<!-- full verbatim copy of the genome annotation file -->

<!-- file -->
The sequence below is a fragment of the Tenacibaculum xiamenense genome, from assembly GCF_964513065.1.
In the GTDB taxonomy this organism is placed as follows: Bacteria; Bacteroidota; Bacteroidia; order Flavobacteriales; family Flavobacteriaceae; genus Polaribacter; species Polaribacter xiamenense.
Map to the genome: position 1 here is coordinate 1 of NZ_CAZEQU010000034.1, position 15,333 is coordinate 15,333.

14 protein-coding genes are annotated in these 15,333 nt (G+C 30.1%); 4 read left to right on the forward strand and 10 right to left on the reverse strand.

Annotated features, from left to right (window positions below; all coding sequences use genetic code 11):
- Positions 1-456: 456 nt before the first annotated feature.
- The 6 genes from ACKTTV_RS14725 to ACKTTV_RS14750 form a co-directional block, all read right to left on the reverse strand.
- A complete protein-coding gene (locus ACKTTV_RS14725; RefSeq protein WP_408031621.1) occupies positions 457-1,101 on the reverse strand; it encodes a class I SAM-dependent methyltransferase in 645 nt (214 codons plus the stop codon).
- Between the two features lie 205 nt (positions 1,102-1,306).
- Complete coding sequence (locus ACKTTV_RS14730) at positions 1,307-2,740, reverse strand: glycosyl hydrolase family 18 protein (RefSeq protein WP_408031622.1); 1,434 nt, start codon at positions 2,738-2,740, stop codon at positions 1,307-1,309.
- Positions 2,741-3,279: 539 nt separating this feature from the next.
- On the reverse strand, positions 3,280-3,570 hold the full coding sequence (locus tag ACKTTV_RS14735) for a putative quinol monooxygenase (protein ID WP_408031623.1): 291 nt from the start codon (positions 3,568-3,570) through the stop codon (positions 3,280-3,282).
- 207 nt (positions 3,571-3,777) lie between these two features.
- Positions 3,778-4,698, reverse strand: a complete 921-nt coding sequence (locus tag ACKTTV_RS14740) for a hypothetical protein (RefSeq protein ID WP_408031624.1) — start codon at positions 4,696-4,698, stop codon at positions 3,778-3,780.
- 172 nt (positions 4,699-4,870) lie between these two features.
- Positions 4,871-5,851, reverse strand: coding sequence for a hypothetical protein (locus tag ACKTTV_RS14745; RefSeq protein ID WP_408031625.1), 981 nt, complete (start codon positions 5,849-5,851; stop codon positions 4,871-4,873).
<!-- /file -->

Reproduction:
The sequence below is a fragment of the Tenacibaculum xiamenense genome, from assembly GCF_964513065.1.
In the GTDB taxonomy this organism is placed as follows: Bacteria; Bacteroidota; Bacteroidia; order Flavobacteriales; family Flavobacteriaceae; genus Polaribacter; species Polaribacter xiamenense.
Map to the genome: position 1 here is coordinate 1 of NZ_CAZEQU010000034.1, position 15,333 is coordinate 15,333.

14 protein-coding genes are annotated in these 15,333 nt (G+C 30.1%); 4 read left to right on the forward strand and 10 right to left on the reverse strand.

Annotated features, from left to right (window positions below; all coding sequences use genetic code 11):
- Positions 1-456: 456 nt before the first annotated feature.
- The 6 genes from ACKTTV_RS14725 to ACKTTV_RS14750 form a co-directional block, all read right to left on the reverse strand.
- A complete protein-coding gene (locus ACKTTV_RS14725; RefSeq protein WP_408031621.1) occupies positions 457-1,101 on the reverse strand; it encodes a class I SAM-dependent methyltransferase in 645 nt (214 codons plus the stop codon).
- Between the two features lie 205 nt (positions 1,102-1,306).
- Complete coding sequence (locus ACKTTV_RS14730) at positions 1,307-2,740, reverse strand: glycosyl hydrolase family 18 protein (RefSeq protein WP_408031622.1); 1,434 nt, start codon at positions 2,738-2,740, stop codon at positions 1,307-1,309.
- Positions 2,741-3,279: 539 nt separating this feature from the next.
- On the reverse strand, positions 3,280-3,570 hold the full coding sequence (locus tag ACKTTV_RS14735) for a putative quinol monooxygenase (protein ID WP_408031623.1): 291 nt from the start codon (positions 3,568-3,570) through the stop codon (positions 3,280-3,282).
- 207 nt (positions 3,571-3,777) lie between these two features.
- Positions 3,778-4,698, reverse strand: a complete 921-nt coding sequence (locus tag ACKTTV_RS14740) for a hypothetical protein (RefSeq protein ID WP_408031624.1) — start codon at positions 4,696-4,698, stop codon at positions 3,778-3,780.
- 172 nt (positions 4,699-4,870) lie between these two features.
- Positions 4,871-5,851, reverse strand: coding sequence for a hypothetical protein (locus tag ACKTTV_RS14745; RefSeq protein ID WP_408031625.1), 981 nt, complete (start codon positions 5,849-5,851; stop codon positions 4,871-4,873).